Local Malaria Cases Detected In US After Decades: What To Know
The Centers for Disease Control and Prevention (CDC) has issued a warning about a few cases of malaria. Cases have been spreading in Florida and Texas. It’s the first time in 20 years that locally acquired cases have been found in the US.
There have been five reported cases of malaria contracted by people within the United States. Four cases have been reported in Florida and one in Texas. All of them have occurred within the past two months. Having these infections is cause for concern among health officials. This type of infection has not been observed since 2003.
Background of malaria
The CDC alert mentions that malaria infections in the US aren’t unheard of. Before the COVID-19 pandemic, the country used to have around 2,000 malaria cases each year. According to the CDC, most malaria cases in the U.S. are usually found in people who traveled to places where malaria is common. Having these five infections pop up in Florida and Texas, with no travel involved, means mosquitoes got infected and passed the parasite to them.
There are effective treatments and ways to deal with malaria in the U.S., even though the treatment itself might not be a walk in the park. Back in the day, malaria was all too common in the U.S. But thanks to the National Malaria Eradication Program in the ’40s and ’50s, it was eliminated and declared non-endemic in the country.
Symptoms of malaria
When it comes to malaria, the CDC considers it a serious medical emergency that can be deadly. This is especially true for children under five and pregnant women. The symptoms can vary from mild to life-threatening. They can resemble flu-like symptoms and may include an enlarged spleen, enlarged liver, or mild jaundice.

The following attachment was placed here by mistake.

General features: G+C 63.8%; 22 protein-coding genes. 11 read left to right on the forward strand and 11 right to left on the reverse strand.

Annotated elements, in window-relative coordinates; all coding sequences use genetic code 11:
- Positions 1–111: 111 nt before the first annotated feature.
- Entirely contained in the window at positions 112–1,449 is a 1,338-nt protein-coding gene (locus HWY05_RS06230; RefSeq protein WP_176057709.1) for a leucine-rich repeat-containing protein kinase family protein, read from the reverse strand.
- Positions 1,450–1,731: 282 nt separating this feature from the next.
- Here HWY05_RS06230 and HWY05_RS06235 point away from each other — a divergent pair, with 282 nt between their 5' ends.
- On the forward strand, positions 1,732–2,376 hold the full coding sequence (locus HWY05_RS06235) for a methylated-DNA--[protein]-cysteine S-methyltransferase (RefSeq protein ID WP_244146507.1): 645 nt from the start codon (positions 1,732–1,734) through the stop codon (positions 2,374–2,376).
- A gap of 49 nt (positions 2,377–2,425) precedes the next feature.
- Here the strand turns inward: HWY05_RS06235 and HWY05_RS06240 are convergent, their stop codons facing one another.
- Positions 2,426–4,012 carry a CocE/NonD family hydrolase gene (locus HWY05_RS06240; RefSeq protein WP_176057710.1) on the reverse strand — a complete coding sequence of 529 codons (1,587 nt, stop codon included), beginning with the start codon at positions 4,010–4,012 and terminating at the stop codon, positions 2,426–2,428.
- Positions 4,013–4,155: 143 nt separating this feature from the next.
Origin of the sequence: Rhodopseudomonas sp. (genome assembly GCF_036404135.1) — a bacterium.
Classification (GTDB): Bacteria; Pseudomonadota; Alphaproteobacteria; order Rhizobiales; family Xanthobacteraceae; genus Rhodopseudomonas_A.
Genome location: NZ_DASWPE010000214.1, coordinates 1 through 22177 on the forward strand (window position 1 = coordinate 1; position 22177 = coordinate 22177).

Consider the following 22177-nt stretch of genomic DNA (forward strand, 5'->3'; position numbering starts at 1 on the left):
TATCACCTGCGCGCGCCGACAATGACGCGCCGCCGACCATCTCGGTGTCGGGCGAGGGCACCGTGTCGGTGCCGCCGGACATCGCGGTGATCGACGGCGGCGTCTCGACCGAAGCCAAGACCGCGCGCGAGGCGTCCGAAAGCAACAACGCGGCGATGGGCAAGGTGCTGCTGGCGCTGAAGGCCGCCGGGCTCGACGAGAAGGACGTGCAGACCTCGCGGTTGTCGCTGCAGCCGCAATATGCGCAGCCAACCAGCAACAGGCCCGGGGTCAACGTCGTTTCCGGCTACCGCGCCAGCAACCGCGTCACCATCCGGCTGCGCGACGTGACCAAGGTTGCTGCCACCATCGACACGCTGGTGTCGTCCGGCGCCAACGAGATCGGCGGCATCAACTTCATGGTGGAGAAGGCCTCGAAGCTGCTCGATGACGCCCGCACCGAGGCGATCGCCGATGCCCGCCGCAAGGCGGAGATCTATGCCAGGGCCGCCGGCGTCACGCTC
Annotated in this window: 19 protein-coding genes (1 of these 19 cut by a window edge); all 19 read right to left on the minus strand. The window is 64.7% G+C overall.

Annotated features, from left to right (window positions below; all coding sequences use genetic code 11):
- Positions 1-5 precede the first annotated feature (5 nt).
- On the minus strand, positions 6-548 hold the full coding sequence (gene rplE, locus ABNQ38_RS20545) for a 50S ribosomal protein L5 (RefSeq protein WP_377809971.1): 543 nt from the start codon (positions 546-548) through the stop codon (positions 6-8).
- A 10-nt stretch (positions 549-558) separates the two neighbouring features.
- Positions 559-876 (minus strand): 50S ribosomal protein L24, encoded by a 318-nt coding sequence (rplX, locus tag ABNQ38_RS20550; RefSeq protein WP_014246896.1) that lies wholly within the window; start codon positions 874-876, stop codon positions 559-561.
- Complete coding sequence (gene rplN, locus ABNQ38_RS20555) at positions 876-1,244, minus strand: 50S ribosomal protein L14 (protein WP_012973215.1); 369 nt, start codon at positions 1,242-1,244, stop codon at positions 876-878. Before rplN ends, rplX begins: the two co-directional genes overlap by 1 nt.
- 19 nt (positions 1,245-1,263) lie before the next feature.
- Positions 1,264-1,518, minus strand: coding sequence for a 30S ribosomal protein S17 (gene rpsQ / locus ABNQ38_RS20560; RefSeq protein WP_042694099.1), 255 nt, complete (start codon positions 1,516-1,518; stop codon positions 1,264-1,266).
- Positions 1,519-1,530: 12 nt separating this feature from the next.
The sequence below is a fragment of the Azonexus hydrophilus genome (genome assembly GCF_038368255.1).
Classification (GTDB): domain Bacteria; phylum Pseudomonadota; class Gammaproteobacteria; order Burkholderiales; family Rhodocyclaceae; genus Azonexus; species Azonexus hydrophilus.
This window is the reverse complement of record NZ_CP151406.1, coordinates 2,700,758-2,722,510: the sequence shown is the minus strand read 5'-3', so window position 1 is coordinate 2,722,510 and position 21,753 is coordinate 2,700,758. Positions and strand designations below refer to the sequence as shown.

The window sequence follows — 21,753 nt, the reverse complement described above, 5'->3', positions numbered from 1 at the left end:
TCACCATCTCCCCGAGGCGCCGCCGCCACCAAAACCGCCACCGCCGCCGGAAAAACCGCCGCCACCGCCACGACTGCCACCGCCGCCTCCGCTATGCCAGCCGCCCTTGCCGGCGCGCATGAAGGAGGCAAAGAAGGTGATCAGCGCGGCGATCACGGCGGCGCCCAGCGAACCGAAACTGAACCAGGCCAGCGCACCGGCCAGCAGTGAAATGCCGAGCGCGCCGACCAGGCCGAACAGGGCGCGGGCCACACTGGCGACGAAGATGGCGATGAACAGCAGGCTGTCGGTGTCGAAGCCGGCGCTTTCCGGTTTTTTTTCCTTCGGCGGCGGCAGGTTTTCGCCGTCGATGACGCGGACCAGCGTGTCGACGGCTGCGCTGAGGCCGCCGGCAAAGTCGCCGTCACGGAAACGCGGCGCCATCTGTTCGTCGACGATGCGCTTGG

A distinctive characteristic of malaria is what’s known as a malaria attack, during which an infected person experiences a specific period of illness lasting about six to ten hours. These attacks have three stages: a cold stage characterized by chills and shivering, a hot phase with fever, headaches, vomiting, and potential seizures in children, and finally, a sweating stage where the temperature returns to normal. Apparently, patients go through these attacks in cycles throughout their infection.
Types of Malaria
There are four types of malaria, and the cases detected in the United States have been caused by the P. vivax parasite. Out of the 200+ mosquito species in the continental U.S. and its territories, there are two specific species capable of carrying and spreading P. vivax. Now, here’s the thing you should know. It takes 10 to 15 days for the P. vivax parasite to develop inside a mosquito and become transmissible. That means the spread of malaria may not be immediately noticeable, especially if people ignore the symptoms.
In treating infections caused by P. vivax, the anti-malaria drug chloroquine does the trick. But here’s the catch: cases associated with this parasite may require additional treatment. What’s interesting about P. vivax is that it’s one of two forms of malaria that can lie dormant in the liver. This parasite can cause recurring illness for months or even years. According to the CDC, most malaria cases will need medical intervention to be resolved. And specifically for P. vivax cases, primaquine is used to target the dormant parasite hiding in the liver.